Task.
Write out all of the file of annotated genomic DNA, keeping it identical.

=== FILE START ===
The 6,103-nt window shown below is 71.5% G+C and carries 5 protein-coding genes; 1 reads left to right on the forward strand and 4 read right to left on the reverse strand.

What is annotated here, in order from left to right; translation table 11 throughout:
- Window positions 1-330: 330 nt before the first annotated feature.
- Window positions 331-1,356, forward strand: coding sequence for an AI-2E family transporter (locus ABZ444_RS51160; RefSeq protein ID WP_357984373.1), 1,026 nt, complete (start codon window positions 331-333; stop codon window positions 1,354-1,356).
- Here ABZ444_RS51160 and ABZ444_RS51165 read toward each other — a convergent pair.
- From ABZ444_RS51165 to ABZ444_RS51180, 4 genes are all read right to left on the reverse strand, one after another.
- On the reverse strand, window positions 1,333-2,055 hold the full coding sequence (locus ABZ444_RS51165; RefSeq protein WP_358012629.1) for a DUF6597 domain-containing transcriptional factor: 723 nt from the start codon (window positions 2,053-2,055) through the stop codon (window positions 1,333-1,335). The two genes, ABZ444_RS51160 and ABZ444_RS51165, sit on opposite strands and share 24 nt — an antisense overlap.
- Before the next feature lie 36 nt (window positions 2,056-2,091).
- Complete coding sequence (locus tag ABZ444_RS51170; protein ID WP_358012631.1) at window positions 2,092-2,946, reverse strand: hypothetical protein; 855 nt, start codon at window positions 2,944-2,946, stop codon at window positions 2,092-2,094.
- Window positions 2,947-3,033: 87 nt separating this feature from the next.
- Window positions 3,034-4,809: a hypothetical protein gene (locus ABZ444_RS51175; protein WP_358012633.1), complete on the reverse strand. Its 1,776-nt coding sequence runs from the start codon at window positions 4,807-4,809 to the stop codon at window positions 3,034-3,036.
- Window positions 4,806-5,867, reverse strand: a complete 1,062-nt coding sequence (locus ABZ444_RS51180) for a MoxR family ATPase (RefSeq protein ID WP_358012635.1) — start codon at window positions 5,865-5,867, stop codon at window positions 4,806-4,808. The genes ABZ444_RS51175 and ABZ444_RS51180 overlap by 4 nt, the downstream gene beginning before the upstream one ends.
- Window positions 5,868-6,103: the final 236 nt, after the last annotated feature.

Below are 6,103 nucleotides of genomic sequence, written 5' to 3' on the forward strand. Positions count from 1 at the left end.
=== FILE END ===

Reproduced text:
The 6,103-nt window shown below is 71.5% G+C and carries 5 protein-coding genes; 1 reads left to right on the forward strand and 4 read right to left on the reverse strand.

What is annotated here, in order from left to right; translation table 11 throughout:
- Window positions 1-330: 330 nt before the first annotated feature.
- Window positions 331-1,356, forward strand: coding sequence for an AI-2E family transporter (locus ABZ444_RS51160; RefSeq protein ID WP_357984373.1), 1,026 nt, complete (start codon window positions 331-333; stop codon window positions 1,354-1,356).
- Here ABZ444_RS51160 and ABZ444_RS51165 read toward each other — a convergent pair.
- From ABZ444_RS51165 to ABZ444_RS51180, 4 genes are all read right to left on the reverse strand, one after another.
- On the reverse strand, window positions 1,333-2,055 hold the full coding sequence (locus ABZ444_RS51165; RefSeq protein WP_358012629.1) for a DUF6597 domain-containing transcriptional factor: 723 nt from the start codon (window positions 2,053-2,055) through the stop codon (window positions 1,333-1,335). The two genes, ABZ444_RS51160 and ABZ444_RS51165, sit on opposite strands and share 24 nt — an antisense overlap.
- Before the next feature lie 36 nt (window positions 2,056-2,091).
- Complete coding sequence (locus tag ABZ444_RS51170; protein ID WP_358012631.1) at window positions 2,092-2,946, reverse strand: hypothetical protein; 855 nt, start codon at window positions 2,944-2,946, stop codon at window positions 2,092-2,094.
- Window positions 2,947-3,033: 87 nt separating this feature from the next.
- Window positions 3,034-4,809: a hypothetical protein gene (locus ABZ444_RS51175; protein WP_358012633.1), complete on the reverse strand. Its 1,776-nt coding sequence runs from the start codon at window positions 4,807-4,809 to the stop codon at window positions 3,034-3,036.
- Window positions 4,806-5,867, reverse strand: a complete 1,062-nt coding sequence (locus ABZ444_RS51180) for a MoxR family ATPase (RefSeq protein ID WP_358012635.1) — start codon at window positions 5,865-5,867, stop codon at window positions 4,806-4,808. The genes ABZ444_RS51175 and ABZ444_RS51180 overlap by 4 nt, the downstream gene beginning before the upstream one ends.
- Window positions 5,868-6,103: the final 236 nt, after the last annotated feature.

Below are 6,103 nucleotides of genomic sequence, written 5' to 3' on the forward strand. Positions count from 1 at the left end.